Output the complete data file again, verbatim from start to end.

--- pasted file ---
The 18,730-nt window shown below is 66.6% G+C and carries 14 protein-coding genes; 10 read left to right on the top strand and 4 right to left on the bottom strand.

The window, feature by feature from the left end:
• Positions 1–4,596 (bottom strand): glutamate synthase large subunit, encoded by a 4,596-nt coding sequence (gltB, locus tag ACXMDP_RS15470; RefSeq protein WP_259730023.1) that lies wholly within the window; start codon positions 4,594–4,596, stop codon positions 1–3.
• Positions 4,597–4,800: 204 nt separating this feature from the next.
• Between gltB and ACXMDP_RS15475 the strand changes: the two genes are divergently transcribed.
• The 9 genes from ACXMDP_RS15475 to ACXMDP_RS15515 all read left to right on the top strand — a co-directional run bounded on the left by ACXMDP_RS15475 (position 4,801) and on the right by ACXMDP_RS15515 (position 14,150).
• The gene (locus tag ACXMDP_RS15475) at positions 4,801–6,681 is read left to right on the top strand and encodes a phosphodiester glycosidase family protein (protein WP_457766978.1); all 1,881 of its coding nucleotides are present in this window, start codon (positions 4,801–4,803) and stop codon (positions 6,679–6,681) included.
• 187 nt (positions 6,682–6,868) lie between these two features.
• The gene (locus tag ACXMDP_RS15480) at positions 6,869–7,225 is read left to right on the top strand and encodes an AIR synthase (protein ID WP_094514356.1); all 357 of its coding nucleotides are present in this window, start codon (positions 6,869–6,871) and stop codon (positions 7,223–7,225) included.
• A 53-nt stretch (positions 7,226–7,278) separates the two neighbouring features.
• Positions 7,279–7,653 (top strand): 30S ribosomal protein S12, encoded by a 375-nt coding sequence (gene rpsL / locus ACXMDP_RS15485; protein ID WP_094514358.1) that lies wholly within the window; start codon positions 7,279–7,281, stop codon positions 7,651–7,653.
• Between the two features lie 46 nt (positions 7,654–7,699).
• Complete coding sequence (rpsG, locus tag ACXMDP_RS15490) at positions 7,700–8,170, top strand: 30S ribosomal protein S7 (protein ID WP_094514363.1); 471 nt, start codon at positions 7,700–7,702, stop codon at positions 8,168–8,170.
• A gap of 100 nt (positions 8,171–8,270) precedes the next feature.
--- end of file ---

The 18,730-nt window shown below is 66.6% G+C and carries 14 protein-coding genes; 10 read left to right on the top strand and 4 right to left on the bottom strand.

The window, feature by feature from the left end:
• Positions 1–4,596 (bottom strand): glutamate synthase large subunit, encoded by a 4,596-nt coding sequence (gltB, locus tag ACXMDP_RS15470; RefSeq protein WP_259730023.1) that lies wholly within the window; start codon positions 4,594–4,596, stop codon positions 1–3.
• Positions 4,597–4,800: 204 nt separating this feature from the next.
• Between gltB and ACXMDP_RS15475 the strand changes: the two genes are divergently transcribed.
• The 9 genes from ACXMDP_RS15475 to ACXMDP_RS15515 all read left to right on the top strand — a co-directional run bounded on the left by ACXMDP_RS15475 (position 4,801) and on the right by ACXMDP_RS15515 (position 14,150).
• The gene (locus tag ACXMDP_RS15475) at positions 4,801–6,681 is read left to right on the top strand and encodes a phosphodiester glycosidase family protein (protein WP_457766978.1); all 1,881 of its coding nucleotides are present in this window, start codon (positions 4,801–4,803) and stop codon (positions 6,679–6,681) included.
• 187 nt (positions 6,682–6,868) lie between these two features.
• The gene (locus tag ACXMDP_RS15480) at positions 6,869–7,225 is read left to right on the top strand and encodes an AIR synthase (protein ID WP_094514356.1); all 357 of its coding nucleotides are present in this window, start codon (positions 6,869–6,871) and stop codon (positions 7,223–7,225) included.
• A 53-nt stretch (positions 7,226–7,278) separates the two neighbouring features.
• Positions 7,279–7,653 (top strand): 30S ribosomal protein S12, encoded by a 375-nt coding sequence (gene rpsL / locus ACXMDP_RS15485; protein ID WP_094514358.1) that lies wholly within the window; start codon positions 7,279–7,281, stop codon positions 7,651–7,653.
• Between the two features lie 46 nt (positions 7,654–7,699).
• Complete coding sequence (rpsG, locus tag ACXMDP_RS15490) at positions 7,700–8,170, top strand: 30S ribosomal protein S7 (protein ID WP_094514363.1); 471 nt, start codon at positions 7,700–7,702, stop codon at positions 8,168–8,170.
• A gap of 100 nt (positions 8,171–8,270) precedes the next feature.